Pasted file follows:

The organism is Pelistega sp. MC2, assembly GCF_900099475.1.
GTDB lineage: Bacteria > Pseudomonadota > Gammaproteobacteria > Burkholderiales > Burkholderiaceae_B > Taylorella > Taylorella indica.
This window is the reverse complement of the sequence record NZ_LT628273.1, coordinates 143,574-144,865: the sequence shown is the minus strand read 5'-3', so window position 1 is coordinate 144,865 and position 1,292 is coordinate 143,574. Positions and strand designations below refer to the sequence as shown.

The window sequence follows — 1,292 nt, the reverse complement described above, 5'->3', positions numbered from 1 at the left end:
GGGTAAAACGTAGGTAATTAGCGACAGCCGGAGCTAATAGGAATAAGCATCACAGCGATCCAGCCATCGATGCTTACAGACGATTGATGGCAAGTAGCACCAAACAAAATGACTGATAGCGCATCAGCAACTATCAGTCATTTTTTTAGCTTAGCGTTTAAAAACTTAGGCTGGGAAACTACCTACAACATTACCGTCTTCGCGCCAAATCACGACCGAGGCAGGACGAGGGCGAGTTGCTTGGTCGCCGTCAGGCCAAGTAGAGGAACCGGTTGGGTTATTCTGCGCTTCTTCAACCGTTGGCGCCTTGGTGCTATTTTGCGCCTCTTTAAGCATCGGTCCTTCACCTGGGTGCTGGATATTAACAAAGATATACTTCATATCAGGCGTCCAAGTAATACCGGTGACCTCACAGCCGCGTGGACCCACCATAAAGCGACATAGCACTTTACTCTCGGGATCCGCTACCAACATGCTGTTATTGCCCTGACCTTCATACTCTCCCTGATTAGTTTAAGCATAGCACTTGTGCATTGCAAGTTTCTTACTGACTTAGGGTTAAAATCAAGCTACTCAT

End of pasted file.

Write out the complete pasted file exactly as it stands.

The organism is Pelistega sp. MC2, assembly GCF_900099475.1.
GTDB lineage: Bacteria > Pseudomonadota > Gammaproteobacteria > Burkholderiales > Burkholderiaceae_B > Taylorella > Taylorella indica.
This window is the reverse complement of the sequence record NZ_LT628273.1, coordinates 143,574-144,865: the sequence shown is the minus strand read 5'-3', so window position 1 is coordinate 144,865 and position 1,292 is coordinate 143,574. Positions and strand designations below refer to the sequence as shown.

The window sequence follows — 1,292 nt, the reverse complement described above, 5'->3', positions numbered from 1 at the left end:
GGGTAAAACGTAGGTAATTAGCGACAGCCGGAGCTAATAGGAATAAGCATCACAGCGATCCAGCCATCGATGCTTACAGACGATTGATGGCAAGTAGCACCAAACAAAATGACTGATAGCGCATCAGCAACTATCAGTCATTTTTTTAGCTTAGCGTTTAAAAACTTAGGCTGGGAAACTACCTACAACATTACCGTCTTCGCGCCAAATCACGACCGAGGCAGGACGAGGGCGAGTTGCTTGGTCGCCGTCAGGCCAAGTAGAGGAACCGGTTGGGTTATTCTGCGCTTCTTCAACCGTTGGCGCCTTGGTGCTATTTTGCGCCTCTTTAAGCATCGGTCCTTCACCTGGGTGCTGGATATTAACAAAGATATACTTCATATCAGGCGTCCAAGTAATACCGGTGACCTCACAGCCGCGTGGACCCACCATAAAGCGACATAGCACTTTACTCTCGGGATCCGCTACCAACATGCTGTTATTGCCCTGACCTTCATACTCTCCCTGATTAGTTTAAGCATAGCACTTGTGCATTGCAAGTTTCTTACTGACTTAGGGTTAAAATCAAGCTACTCAT